Heroes of Might and Magic 4
The undisputed king of turnbased fantasy games is back (well, if it is disputed it’s not often, and nobody listens anyway), and in time-honoured sequel tradition it does all the things that every other sequel to every other game out there does. That’s right, they’ve changed the graphics a bit. Take a peek at the screenshots on these pages and you will notice hi-res, crisp, new, colourful graphics with highly detailed landscapes. Given the addictive nature of the gameplay in the Heroes series, if all New World Computing had done for Heroes IV was slap pretty new graphics on top of Heroes III and put it it in a box, this would be enough to keep turn-based geeks all over the world perfectly happy.
We at ZONE Towers, however, require a little more than a bit of gloss from our high-profile sequels. So you can imagine then, how we were less than impressed when the first couple of hours of gameplay appeared to present an almost identical gameplay experience to what was offered with Heroes III. You know the sort of thing: take your hero, ramble round the landscape, pick up a few units before plodding into battle, and pick up treasures, gold and items along the way before meandering into battle against various creatures guarding the better (ie useful) items and goodies. Did we yawn? Well, yes we did, but as always in these situations we pressed on in the hope that things would get better, and almost without us noticing, they did.
Bury me deep
Heroes Of Might And Magic IV, as the more intelligent among you will have guessed by now, is all about heroes and how you develop them. No change there then, but how you develop them is now entirely up to you. Hero classes can change dramatically depending on the choices you make when they gain a level (levels are gained through experience won from successful battles). There are five schools of magic, and you can train your heroes in any of them, from a basic level right up to grand master level, and the huge array of skills and spells can be mixed and matched so you can develop your heroes to suit just about any situation. Heroes also take an active part in combat now, making it even more crucial that you choose the right paths for them along the way, and this has the net effect that you actually care about whether they live or die.
Guide your heroes through an ever more complex path of choices and you will be upset when that huge horde of minotaurs kicks their heads in and ruins all your hard work. This is a good thing. It makes you think long and hard about the choices you make on the main game map. It makes you think twice before you take on that enemy stronghold with dozens of strong units, and it forces you to develop increasingly more powerful units of your own to protect your heroes on their way to mastery of the more difficult skills and levels of magic in the game. The core of the game then, is just about right. Let's move on then to the most controversial area in a game of this nature, namely: combat.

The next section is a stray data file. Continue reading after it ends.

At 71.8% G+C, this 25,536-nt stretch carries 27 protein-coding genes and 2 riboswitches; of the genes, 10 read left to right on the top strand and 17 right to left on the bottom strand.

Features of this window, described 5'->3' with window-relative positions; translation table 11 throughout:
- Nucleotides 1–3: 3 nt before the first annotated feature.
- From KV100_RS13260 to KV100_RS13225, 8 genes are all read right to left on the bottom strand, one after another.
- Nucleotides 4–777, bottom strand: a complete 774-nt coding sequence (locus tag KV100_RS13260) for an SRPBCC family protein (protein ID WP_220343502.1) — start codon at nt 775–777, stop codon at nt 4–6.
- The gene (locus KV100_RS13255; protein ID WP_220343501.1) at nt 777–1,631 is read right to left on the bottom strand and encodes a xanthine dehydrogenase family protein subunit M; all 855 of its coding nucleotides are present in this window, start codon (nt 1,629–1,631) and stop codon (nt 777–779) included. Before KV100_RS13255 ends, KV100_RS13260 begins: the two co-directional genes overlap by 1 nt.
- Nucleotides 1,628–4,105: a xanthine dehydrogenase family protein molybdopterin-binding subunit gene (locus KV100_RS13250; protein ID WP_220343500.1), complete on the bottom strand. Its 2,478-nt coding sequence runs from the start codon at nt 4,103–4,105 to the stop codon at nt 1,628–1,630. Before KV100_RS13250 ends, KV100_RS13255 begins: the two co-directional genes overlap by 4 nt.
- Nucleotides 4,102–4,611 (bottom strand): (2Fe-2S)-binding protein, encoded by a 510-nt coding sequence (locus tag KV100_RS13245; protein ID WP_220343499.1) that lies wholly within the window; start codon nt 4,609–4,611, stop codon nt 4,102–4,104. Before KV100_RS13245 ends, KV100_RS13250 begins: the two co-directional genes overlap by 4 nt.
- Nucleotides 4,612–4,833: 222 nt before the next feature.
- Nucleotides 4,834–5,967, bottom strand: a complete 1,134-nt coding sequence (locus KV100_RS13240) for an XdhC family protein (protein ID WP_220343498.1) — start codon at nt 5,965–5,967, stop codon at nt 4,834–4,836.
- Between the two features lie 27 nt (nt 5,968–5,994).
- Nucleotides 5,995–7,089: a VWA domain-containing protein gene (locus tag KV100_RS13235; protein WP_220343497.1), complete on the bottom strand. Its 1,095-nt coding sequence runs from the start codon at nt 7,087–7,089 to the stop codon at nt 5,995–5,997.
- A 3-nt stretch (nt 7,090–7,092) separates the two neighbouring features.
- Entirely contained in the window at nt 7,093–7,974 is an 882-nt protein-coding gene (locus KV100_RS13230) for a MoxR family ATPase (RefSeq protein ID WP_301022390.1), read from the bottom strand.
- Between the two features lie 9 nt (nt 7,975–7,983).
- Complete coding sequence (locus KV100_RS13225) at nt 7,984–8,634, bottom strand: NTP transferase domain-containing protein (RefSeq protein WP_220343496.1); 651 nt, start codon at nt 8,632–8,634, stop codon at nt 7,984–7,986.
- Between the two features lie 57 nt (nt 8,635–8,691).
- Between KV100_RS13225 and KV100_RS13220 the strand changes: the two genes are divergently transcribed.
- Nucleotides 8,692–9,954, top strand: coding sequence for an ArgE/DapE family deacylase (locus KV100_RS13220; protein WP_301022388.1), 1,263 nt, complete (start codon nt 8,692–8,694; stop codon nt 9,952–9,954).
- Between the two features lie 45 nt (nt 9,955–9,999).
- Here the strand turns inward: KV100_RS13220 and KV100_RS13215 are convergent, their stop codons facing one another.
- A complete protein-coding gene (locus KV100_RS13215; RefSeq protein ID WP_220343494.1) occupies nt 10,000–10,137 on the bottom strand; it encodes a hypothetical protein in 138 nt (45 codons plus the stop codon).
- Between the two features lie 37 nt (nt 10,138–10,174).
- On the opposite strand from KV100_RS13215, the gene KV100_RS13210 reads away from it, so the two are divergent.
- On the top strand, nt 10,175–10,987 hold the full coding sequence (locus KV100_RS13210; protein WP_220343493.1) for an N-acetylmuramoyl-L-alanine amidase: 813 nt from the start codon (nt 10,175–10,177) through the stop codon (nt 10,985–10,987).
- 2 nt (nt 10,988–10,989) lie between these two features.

After You Then
The battle sequences may have had a graphical facelift, and the combat maps are not as claustrophobic as in previous incarnations of the Heroes series, but combat, it has to be said, is still as singularly unexciting as it ever was. You can, if you wish, activate auto combat to get things over quickly, but even when you appear to be evenly matched with your opponents you will lose more often than not with this option, so taking control of things yourself is the only way forward. Admittedly, battles become more exciting later in the game when your heroes have advanced skills and spells, and strategy becomes more important in order to win, but after the incredible combat sequences in Etherlords, Heroes Of Might And Magic IV feels decidedly flat in this department. Does it matter? To be honest, no it does not.
There’s so much to do in Heroes IV outside of combat that the battle scenes suffice as a means to an end and are no great annoyance. The most important thing about Heroes IV is everything matters. Every structure you build in your towns, every skill and school of magic you choose for your heroes, every key landmark you conquer on the map. all of these things are important when it comes to determining your overall success, and this is what makes the game so hugely addictive. The only downer was a bug that kept crashing me to desktop every time I left the build structure screen. We assume this will be fixed very quickly with a patch (check the homepage listed here before buying to see if there’s an update) but other than that Heroes IV is a triumph for New World Computing, and probably the last truly great old-school turn-based strategy game that we will see on PC for a long time to come.
Download Heroes of Might and Magic 4
- PC compatible
- Operating systems: Windows 10/Windows 8/Windows 7/2000/Vista/WinXP